A correctly-used child seat can help to reduce the risk of fatal injuries by approximately 70% but for a partially-misused child seat (eg wrong size), the reduction is approximately 40% only.
From Volvo’s own investigations of thousands of accidents involving its own vehicles with children in them, the most common type of misuse was found to be that the seat was not fitted according to the instructions. In two cases, the child seat was wrongly fitted facing forward and one of these two cases saw the child sustaining fatal head injuries when the roof intruded into the compartment where the child was seated (but it is not clear whether the child was restrained or not).
Various other studies at the time did not provide reliable conclusions regarding the difference in outcomes between rearward-facing childseats but there was a feeling that they were more ‘positive’ than the corresponding number of forward-facing seats. Over time, as more data was collected, it was increasingly obvious that children in rearward-facing childseats have had the lowest risk of injury (from slight to serious injuries).
An examination of the types of injuries sustained showed that only 5% those in rearward-facing child seats had head injuries whereas 18% of the unrestrained children suffered such injuries. In every case, the highest percentage of injuries was experienced by children without any form of restraint. They are also likely to have injuries to their limbs.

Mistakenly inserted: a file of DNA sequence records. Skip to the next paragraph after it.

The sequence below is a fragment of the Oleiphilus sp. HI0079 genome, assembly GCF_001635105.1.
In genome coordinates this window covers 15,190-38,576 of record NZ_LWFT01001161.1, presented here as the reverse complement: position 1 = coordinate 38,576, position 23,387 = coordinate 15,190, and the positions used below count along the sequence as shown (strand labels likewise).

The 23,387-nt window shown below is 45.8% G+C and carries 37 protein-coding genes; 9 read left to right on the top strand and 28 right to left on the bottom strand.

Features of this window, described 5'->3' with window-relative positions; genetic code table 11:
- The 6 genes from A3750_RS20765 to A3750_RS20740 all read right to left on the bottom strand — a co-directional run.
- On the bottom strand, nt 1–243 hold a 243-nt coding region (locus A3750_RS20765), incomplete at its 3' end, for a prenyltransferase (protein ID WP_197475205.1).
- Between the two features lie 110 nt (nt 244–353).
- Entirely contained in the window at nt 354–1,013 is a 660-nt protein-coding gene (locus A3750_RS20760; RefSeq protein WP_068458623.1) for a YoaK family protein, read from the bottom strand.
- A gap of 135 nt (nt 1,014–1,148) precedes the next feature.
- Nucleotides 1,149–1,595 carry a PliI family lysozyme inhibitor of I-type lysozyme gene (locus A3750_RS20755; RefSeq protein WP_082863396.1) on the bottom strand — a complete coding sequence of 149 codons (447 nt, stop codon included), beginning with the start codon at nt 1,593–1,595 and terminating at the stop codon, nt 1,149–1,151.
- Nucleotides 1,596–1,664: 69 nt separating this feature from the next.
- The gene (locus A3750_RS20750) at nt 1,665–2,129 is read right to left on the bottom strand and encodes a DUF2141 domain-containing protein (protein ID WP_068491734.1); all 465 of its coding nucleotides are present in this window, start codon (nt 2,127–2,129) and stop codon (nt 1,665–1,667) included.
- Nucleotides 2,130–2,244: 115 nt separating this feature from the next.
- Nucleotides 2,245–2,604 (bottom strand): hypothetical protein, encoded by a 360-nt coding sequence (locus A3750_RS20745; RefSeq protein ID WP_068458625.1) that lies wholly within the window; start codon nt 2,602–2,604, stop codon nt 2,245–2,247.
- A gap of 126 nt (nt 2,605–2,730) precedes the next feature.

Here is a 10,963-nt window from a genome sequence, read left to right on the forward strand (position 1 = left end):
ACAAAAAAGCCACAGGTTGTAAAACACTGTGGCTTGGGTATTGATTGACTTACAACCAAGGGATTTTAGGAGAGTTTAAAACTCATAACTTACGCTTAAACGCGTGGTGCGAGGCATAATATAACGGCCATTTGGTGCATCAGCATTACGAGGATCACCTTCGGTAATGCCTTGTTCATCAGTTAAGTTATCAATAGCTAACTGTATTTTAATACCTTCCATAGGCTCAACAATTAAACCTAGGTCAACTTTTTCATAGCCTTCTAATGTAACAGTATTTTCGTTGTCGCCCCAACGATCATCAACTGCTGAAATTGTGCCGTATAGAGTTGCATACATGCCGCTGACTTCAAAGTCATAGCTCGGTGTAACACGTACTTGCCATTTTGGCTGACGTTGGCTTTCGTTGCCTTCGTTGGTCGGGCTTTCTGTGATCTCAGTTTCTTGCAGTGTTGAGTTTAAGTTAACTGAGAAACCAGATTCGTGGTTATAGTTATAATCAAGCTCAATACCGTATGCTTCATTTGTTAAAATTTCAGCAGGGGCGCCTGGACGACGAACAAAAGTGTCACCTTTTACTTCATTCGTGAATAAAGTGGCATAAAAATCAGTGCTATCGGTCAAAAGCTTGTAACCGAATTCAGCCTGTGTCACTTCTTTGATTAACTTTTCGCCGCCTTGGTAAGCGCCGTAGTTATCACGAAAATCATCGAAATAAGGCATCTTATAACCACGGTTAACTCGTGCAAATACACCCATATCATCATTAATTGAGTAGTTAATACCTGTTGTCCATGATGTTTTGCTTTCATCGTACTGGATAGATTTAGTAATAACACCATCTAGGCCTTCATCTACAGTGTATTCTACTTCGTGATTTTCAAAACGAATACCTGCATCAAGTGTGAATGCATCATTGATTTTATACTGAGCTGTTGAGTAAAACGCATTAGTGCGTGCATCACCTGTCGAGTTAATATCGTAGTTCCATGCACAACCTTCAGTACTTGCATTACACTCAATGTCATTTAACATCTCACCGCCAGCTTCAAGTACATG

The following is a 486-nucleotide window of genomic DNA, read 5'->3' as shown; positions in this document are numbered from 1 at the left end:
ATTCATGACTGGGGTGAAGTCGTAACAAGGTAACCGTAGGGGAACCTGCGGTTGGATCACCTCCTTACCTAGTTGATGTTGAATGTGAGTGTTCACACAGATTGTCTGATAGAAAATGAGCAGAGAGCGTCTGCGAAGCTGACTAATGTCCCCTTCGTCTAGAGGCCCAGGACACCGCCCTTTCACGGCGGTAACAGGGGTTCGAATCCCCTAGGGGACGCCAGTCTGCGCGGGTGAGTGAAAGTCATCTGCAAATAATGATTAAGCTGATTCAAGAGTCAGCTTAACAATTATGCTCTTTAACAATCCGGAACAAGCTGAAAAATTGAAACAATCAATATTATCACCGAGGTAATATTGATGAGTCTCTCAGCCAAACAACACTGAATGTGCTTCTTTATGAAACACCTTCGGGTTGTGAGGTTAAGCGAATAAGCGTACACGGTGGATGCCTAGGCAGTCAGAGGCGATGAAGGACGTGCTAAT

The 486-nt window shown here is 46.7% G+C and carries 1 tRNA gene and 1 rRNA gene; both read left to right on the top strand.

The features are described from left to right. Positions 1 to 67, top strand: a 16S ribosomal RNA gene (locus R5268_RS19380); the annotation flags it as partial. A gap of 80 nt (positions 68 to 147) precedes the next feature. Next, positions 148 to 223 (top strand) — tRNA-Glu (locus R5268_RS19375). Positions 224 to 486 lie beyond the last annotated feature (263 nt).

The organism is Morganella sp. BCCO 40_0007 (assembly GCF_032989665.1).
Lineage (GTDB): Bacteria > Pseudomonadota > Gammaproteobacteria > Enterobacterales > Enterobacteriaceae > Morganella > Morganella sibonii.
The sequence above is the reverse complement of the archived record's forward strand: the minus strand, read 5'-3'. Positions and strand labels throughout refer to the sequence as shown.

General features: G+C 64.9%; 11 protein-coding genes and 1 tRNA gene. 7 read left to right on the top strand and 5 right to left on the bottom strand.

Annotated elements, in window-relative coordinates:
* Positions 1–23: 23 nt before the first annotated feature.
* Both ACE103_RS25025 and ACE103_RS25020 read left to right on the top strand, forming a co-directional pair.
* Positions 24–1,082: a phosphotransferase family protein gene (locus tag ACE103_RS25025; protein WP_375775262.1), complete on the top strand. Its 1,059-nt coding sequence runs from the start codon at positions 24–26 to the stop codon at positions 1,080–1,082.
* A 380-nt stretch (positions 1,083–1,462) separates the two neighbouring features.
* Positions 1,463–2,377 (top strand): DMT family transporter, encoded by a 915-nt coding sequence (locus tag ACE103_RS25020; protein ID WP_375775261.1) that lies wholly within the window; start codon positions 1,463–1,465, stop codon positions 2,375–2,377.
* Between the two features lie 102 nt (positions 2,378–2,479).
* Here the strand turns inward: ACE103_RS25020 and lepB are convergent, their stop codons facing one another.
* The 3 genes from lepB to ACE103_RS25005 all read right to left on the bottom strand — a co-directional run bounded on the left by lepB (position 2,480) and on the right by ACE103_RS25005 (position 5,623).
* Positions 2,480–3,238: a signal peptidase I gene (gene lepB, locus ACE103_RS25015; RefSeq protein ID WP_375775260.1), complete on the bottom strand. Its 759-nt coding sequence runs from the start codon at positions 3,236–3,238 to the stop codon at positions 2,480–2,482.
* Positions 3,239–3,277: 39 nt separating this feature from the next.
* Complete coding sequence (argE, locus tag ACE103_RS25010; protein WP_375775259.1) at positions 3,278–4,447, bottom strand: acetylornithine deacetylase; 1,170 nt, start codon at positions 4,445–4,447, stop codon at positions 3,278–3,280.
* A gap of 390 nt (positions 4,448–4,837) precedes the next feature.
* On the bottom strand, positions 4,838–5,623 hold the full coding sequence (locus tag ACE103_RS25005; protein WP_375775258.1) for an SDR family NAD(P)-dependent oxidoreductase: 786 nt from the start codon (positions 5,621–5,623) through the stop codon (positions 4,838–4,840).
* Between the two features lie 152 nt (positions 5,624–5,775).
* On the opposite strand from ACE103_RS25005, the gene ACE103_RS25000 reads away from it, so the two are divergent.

It is interesting to note, however, that those on the booster cushion/seat had relatively high rates of neck and chest injuries, which suggests that the wrong positioning of the seatbelt could have been the cause.
How do the children feel?
In promoting the use of rearward-facing child seats, it is also important to understand how the little users feel. However, the studies undertaken have shown adult attitudes which might not accurately reflect the real experiences of the children.
In one study, observations were made regarding how adults and children travelled. It showed that 66% of all children — but only 25% of all adults — preferred to sit with their backs against the direction of travel. Adults seemed to have a resistance towards travelling backwards so there is a possibility that they may have a misconception regarding the experience of the child.
Various studies suggest that the greatest problem in connection with the use of the childseat is that the child does not like it preventing him or her from moving around, especially during long trips. This is not peculiar to rearward-facing seats as a similar problem, with the same magnitude, would also be the case with forward-facing seats. To overcome this, it is suggested that the child be allowed to see and communicate with others in the car; if the driver is alone, the seat can be installed in the front seat where the child can see another person.
Rearward-facing or forward-facing, investigations of many accidents all over the world have shown the importance of proper CRS in preventing a child from being ejected from the car if it should roll over or tumble down the side of a slope.